The Growing Role Of Latin America In The Technology Industry
Not too long ago, “Latin America” may have only been considered for a great vacation. But in the new global economy and with advancements in technology, it is becoming a viable option for outsourcing and nearshoring your software development. The last decade’s Latin America technology transformations and the emergence of the global marketplace have raised the stakes for all countries to be technologically connected – the ability to create, adapt and use global technological innovations. Many countries face the challenges of competing in the global marketplace and ensuring that technology is harnessed as a tool for human development.
In the early stages of technology development, everyone had eyes on Silicon Valley with the majority of tech talent flocking to San Francisco. It was common for developers to move there. It became a magnet for talent, with everyone following where they believed the talent to be. With talent also came a rise in living expenses and operational costs. This created the need to not only find new places where the development costs were more affordable but also where new talent could be found and developed. India and Asia became logical choices. They had a lower cost of living, and also an eager and large workforce, ready to be trained into the outsourcing powerhouse they are now.
Why is Latin America Technology a Good Choice?
With the shift to outsourcing in offshore countries, there became a realization that along with the cost savings, there also came some realities. It is a perfect example of how a country can develop into the cutting edge of global technological advance. Latin American countries have taken the model of understanding and adapting the global technologies for local needs and are adding some advantages of their own. While all countries don’t need to be on the cutting edge of global technology, each country should have the capacity to understand and adapt to change.
Talent can come from anywhere. There are countless stories of young developers that get their start in software by watching free tutorials and taking online courses. Government initiatives can provide opportunities for young developers to work with partner companies in South America where ambition can fuel dedication and skill development. Partnerships between the government and private sector have led to new opportunities in South America. While educating workers will prepare them for future jobs in technology, the experience will show that communication and interpersonal skill play just as important of a role in the success of the software development project.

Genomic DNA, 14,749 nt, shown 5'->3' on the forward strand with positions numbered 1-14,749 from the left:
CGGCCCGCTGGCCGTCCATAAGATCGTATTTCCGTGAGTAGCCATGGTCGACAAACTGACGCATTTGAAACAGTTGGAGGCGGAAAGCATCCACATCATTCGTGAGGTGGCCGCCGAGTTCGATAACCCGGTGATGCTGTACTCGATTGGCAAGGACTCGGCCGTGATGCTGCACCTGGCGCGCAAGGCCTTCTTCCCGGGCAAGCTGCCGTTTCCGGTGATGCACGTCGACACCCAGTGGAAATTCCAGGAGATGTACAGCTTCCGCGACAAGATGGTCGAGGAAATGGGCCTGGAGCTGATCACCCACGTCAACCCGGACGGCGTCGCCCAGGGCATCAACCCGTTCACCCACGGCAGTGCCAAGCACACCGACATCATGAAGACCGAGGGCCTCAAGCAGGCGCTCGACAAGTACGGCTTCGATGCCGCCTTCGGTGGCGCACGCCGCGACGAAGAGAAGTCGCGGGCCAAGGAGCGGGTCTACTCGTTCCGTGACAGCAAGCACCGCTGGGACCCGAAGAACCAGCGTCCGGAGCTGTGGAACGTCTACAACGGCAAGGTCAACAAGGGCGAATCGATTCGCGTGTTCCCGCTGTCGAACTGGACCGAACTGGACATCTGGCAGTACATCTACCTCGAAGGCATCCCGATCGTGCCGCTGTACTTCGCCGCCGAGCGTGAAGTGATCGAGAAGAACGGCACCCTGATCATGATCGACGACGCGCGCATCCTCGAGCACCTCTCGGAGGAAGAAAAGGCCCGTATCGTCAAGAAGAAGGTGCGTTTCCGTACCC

As the availability of high-speed internet increases, you can also expect a direct increase in the demand for highly skilled professional workers. Providing incentives for companies to invest in technology creates an environment where businesses are more focused on the services they can export and provide, rather than protection from competition. As the changes start to happen, companies can benefit from improved management practices and take advantage of the potential in the region.
There is a significant opportunity for growth in the new partnerships between governments, the private sector, educational institutions, and the ambitious young people. The United Nations estimates that the Internet reaches 60% of the population now in Latin America and the Caribbean. There continue to be gaps between the urban and rural centers and also a significant gender gap which limits women’s participation in scientific careers.
“We should adopt and promote technology and innovation to boost economic growth, poverty reduction and increase opportunities for all, rather than creating barriers,” said Jorge Familiar, World Bank Vice-President for Latin America and the Caribbean. “Better education and training will be key to ensure youth can take full advantage of the digital world and be prepared for the work of tomorrow.”
While Venezuela’s economy is collapsing, the rest of Latin America is poised for modest economic growth of 1-1.5%. The forecast varies from country to country, but Mexico, Chile, Colombia, and Peru are expanding at an estimated 2-3%. These statistics back up our personal experience and desires. Many Latin American countries are becoming hubs of technological innovation and production. There is a significant shift in outsourcing from the U.S. to Latin America Technology centers over the last decade due primarily to the most apparent reason for outsourcing in the first place: Companies want to save money.
At a time when businesses are preparing to replace some employees with automated options, Latin America is preparing to create more and better jobs to meet the demand of the industry. Primarily there should be an increase skilled and professional workers, but there should also be a residual effect on the economies in general. With the examples of India and Asia, Latin America is learning from the experiences over the last 20 years, and looking to improve their positions and influence in the world technology community. We are looking forward to contributing to the technological future in Latin America for years to come.